As a very young high school student, both while it was still a work in progress and after it was finished, I had the great good fortune to regularly see Alex Janvier’s mural in the grand stairwell of the Strathcona County Municipal Building. I had been hooked on aboriginal Canadian art — and Canadian art in general — since childhood. I know that in the summer before my sixth birthday I must have seen Mr. Janvier’s work at the “Indians of Canada” Pavilion at Expo ’67 — I still have my stamped Expo passport —
and I’d been exposed to Inuit soapstone work since infancy. But there was something very memorable about seeing such a major work as it progressed to completion.
Since then I’ve followed Mr. Janvier’s work as part of my more general interest in Canadian Art and Art as a human phenomenon.
The current state-of-his-art show at the Art Gallery of Alberta raised great anticipation in me and now that I’ve visited countless times and made pages of notes I have to say, it’s not as great as I expected or hoped — it’s far, far greater!
The show occupies the entire third floor of the AGA, arranged in four “rooms” and what I think of as a “Corridor” and contains works representative of Janvier’s entire career thus far, from the Residential school to his 2011-12 tribute to the Indian Group of Eight.
The smallest room, inside the west entrance, contains Janvier’s earliest works, mostly monochromatic black-on-white abstractions in what can easily be seen as the roots of his mature style. The curvilinear abstractions seem to have sprung almost full grown in Janvier’s early years. The three figurative line drawings from 1962, “Thinker”, “Stoic Philosopher” and “Mother’s Love”, initially reminded me of some of the drawings Hans Erni made to illustrate Fitzgerald’s translation of The Odyssey, but after a moment’s examination, the ever-present Janvier lines assert themselves. I was particularly struck by “Piston”, also from 1962, an ink on paper diagram of engine parts which is so much other than just a diagram. Already much of the vocabulary which runs through Janvier’s ongoing life’s work is visible in the little picture of a recognizable bit of white man’s technology.
The next room follows Janvier’s exploration and expansion of that initial vocabulary through the 60s and 70s and also his exploration and expansion of his own politicization. Here we see Janvier exploring colour both in his curvilinear motifs and in the negative space of the ground. “Untitled”, 1964 reminds me of Paolo Soleri’s designs for Arcosanti and his other Utopian “Arcologies”. The piece is a foreshadowing of the large aerial-view abstractions soon to be seen in the Primrose Lake room. In this room we can see some early exploration of a figurative sort and of colour fields. The colour field work as well as his “unconscious” method may well have been influenced by a few of the Montreal Automatistes who were still working and exhibiting at this period while Janvier was living nearby in Ottawa. In this the overlap of the Janvier exhibit with the Automatiste Revolution downstairs is more than a little fitting. It is also in this room that we see the first circular pieces such a characteristic part of Janvier’s mature work.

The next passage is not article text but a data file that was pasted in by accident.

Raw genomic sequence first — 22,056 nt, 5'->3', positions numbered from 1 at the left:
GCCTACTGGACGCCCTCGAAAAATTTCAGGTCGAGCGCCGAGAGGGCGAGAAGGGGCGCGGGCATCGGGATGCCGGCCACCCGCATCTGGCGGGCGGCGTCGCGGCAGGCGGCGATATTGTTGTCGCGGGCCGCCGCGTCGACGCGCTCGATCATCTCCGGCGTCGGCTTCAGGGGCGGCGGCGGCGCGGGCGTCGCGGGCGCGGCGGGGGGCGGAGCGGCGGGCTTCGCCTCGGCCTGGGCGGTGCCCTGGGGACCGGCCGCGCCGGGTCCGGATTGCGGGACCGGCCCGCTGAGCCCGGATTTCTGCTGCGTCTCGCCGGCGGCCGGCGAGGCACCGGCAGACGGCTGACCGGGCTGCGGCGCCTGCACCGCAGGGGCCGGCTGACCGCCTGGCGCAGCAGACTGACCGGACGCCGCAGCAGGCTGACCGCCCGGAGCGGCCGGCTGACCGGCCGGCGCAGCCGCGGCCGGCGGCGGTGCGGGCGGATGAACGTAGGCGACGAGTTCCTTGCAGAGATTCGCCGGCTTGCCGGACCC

As the second room transitions into the “Corridor” Janvier’s confidence becomes unmistakable. Here we stand before such iconic works as “Lubicon”, 1988 and works on raw canvas or linen ground such as “Grand Entry”, 1980, “Colony of Alberta” 1980, and “Free to Go”, 1981. On the opposite wall from “Lubicon” hang “Four Colour Face”, 1974, a type-piece of Janvier’s mature figurative style, and “Nehobetthe”, 1992, a characteristic Janvier large canvas narrative/representational series of vignette bubbles containing landscapes, floral motifs and yet more abstraction. From this point on, Janvier’s confidence of expression is remarkable. Certainly he continues to explore colour including the new pigments he found on his Chinese trip in 1985, which show up in “Liyan Gardens”, 1986 (notice the Chinese woodblock signature) and form and the tension between the ground and the ever-present curvilinear motifs. But now the works feel not so much as though they were painted so much as they grew out of an inevitability. Although Janvier’s style always has been something one might call “organic”, now each piece is stunningly unified and whole and clearly an expression of a living process.